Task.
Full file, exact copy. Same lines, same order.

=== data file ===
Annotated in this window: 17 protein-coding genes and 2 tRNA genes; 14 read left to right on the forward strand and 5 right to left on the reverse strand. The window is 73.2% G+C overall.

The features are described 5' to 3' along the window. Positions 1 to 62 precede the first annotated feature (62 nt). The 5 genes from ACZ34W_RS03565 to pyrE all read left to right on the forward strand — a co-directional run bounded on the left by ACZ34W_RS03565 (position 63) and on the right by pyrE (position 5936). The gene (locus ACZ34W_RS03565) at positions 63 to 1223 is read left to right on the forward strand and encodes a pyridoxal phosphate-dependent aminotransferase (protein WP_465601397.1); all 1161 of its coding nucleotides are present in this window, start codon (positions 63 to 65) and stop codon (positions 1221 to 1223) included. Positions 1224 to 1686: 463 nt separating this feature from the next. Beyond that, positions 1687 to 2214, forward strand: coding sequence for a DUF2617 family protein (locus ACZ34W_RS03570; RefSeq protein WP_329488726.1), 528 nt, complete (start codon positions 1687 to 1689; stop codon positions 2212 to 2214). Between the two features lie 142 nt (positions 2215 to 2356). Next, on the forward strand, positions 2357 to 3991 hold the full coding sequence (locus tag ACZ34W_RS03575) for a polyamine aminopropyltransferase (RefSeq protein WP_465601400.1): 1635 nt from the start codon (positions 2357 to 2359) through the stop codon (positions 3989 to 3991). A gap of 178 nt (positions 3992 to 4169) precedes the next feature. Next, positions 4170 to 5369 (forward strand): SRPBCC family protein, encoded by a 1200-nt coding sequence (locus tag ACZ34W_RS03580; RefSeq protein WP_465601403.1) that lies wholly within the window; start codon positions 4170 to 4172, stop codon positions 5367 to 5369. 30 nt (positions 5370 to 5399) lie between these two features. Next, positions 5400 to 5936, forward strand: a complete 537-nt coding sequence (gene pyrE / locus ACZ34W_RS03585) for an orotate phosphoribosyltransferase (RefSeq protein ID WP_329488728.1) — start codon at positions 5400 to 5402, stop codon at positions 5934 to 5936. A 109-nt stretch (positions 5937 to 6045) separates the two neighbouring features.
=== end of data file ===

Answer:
Annotated in this window: 17 protein-coding genes and 2 tRNA genes; 14 read left to right on the forward strand and 5 right to left on the reverse strand. The window is 73.2% G+C overall.

The features are described 5' to 3' along the window. Positions 1 to 62 precede the first annotated feature (62 nt). The 5 genes from ACZ34W_RS03565 to pyrE all read left to right on the forward strand — a co-directional run bounded on the left by ACZ34W_RS03565 (position 63) and on the right by pyrE (position 5936). The gene (locus ACZ34W_RS03565) at positions 63 to 1223 is read left to right on the forward strand and encodes a pyridoxal phosphate-dependent aminotransferase (protein WP_465601397.1); all 1161 of its coding nucleotides are present in this window, start codon (positions 63 to 65) and stop codon (positions 1221 to 1223) included. Positions 1224 to 1686: 463 nt separating this feature from the next. Beyond that, positions 1687 to 2214, forward strand: coding sequence for a DUF2617 family protein (locus ACZ34W_RS03570; RefSeq protein WP_329488726.1), 528 nt, complete (start codon positions 1687 to 1689; stop codon positions 2212 to 2214). Between the two features lie 142 nt (positions 2215 to 2356). Next, on the forward strand, positions 2357 to 3991 hold the full coding sequence (locus tag ACZ34W_RS03575) for a polyamine aminopropyltransferase (RefSeq protein WP_465601400.1): 1635 nt from the start codon (positions 2357 to 2359) through the stop codon (positions 3989 to 3991). A gap of 178 nt (positions 3992 to 4169) precedes the next feature. Next, positions 4170 to 5369 (forward strand): SRPBCC family protein, encoded by a 1200-nt coding sequence (locus tag ACZ34W_RS03580; RefSeq protein WP_465601403.1) that lies wholly within the window; start codon positions 4170 to 4172, stop codon positions 5367 to 5369. 30 nt (positions 5370 to 5399) lie between these two features. Next, positions 5400 to 5936, forward strand: a complete 537-nt coding sequence (gene pyrE / locus ACZ34W_RS03585) for an orotate phosphoribosyltransferase (RefSeq protein ID WP_329488728.1) — start codon at positions 5400 to 5402, stop codon at positions 5934 to 5936. A 109-nt stretch (positions 5937 to 6045) separates the two neighbouring features.